Thermal interface materials (TIMs) are incredibly important to the proper function and longevity of modern electronic devices. As our electronics get smaller and more powerful, they produce more heat in a smaller area, which must be quickly removed from the components of the device to maintain a safe operating temperature. TIMs facilitate the movement of heat between the heat producing components and heat sinks by reducing the thermal resistance between them (Figure 1). The thermal conductivity of the TIM is crucial to device performance, and even a slight increase in this value can make a significant difference.
Figure 1. Illustration showing the position of a thermal interface material (TIM) between a heat producing chip and a heat sink1.
Most TIMs use a base material to which ‘filler’ particles with high thermal conductivities are added. The downside to this method is that when high amounts of filler particles are added, the thermal resistance and viscosity increases, which limits the benefit the additions have on the thermal conductivity. Therefore a filler that can have a large impact in small amounts is desirable. Goyal and Balandin (2012) from the University of California set out to develop such a filler, and tested the thermal conductivities of a hybrid graphene-metal filler using the Hot Disk TPS 2500 S thermal conductivity instrument (Figure 2).
Figure 2. The Hot Disk TPS 2500 S thermal conductivity measurement system.
Goyal and Balandin (2012) decided to use graphene as it demonstrates excellent thermal conductivity, and graphene flakes (few-layer graphene/FLG) also possess a high thermal conductivity which is unaffected by incorporation into a matrix. Composite disks made of homogenous hybrid graphene-metal-epoxy were created. Samples with various amounts of graphene were produced, and reference disks containing metal epoxy with carbon black were used as a comparison.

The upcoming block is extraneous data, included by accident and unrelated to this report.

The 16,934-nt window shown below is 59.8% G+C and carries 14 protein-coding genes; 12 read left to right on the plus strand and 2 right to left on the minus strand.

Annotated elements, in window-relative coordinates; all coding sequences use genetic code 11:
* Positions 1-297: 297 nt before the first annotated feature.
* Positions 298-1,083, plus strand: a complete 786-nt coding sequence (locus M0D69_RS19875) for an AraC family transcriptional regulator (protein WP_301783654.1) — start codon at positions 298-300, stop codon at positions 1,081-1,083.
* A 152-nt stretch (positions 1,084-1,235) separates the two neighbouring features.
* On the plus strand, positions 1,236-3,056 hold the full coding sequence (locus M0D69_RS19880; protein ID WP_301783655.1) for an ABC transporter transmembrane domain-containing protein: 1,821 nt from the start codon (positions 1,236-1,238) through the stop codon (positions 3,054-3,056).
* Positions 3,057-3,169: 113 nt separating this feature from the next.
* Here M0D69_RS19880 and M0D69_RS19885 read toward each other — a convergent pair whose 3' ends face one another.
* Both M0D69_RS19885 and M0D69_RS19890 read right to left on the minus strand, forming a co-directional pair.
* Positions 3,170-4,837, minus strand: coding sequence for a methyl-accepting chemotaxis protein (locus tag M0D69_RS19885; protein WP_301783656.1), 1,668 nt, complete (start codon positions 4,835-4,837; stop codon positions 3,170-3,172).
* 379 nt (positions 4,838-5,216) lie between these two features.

The Hot Disk TPS 2500 is a versatile thermal conductivity measurement instrument that takes absolute measurements of thermal conductivity between 0.005 and 1000 W/mK. It can perform tests on solids, liquids, powders, and pastes and can make isotropic and anisotropic measurements in a single test; producing rapid results with a reproducibility better than 2%. Goyal and Balandin (2012) used a two sided Hot Disk sensor and pressed it between two disks of identical composite mixture to test their thermal conductivity (Figure 3). Measurements were performed across a temperature range to determine if it was a factor that influenced the thermal conductivity. A single sided sensor, the TPS-S, is also available for use with the TPS 2500 S, which is ideal for clients who have small amounts of a sample or have a sample that is expensive or difficult to cut.
Figure 3. On the left is an illustration depicting the position of the TPS sensor in relation to the sample pieces in the set up used by Goyal and Balandin. On the right is the TPS-S, the single sided sensor that can perform the same measurement using one sample piece.
Data from the Hot Disk TPS 2500S on the reference disks containing carbon black indicated there was no significant increase in thermal conductivity as a result of its addition. Conversely, the addition of the graphene-FLG filler had a huge impact on the thermal conductivity of the composite, a volume fraction of just 5% graphene caused the thermal conductivity value of the composite to jump ~500%. Data collected from thermal conductivity tests taken along a temperature range indicated that thermal conductivity increased slightly along with temperature. Researchers concluded that the variation in size of the graphene flakes in the solution had aided in increasing the thermal conductivity, as it helped form a strong percolation network.
Goyal and Balandin concluded from their work with the Hot Disk TPS 2500 that the hybrid composite that they created had excellent potential as a thermal interface material, as it required just a small amount of filler (5% volume fraction) to increase its thermal conductivity by 500%, without affecting the electrical resistivity. This is an exciting step forward in the TIM world, and will contribute to the ability of companies to produce increasingly efficient and high quality electronics in the future.
Note: For comprehensive results and an in depth discussion, please follow the link to the scientific article in the reference section.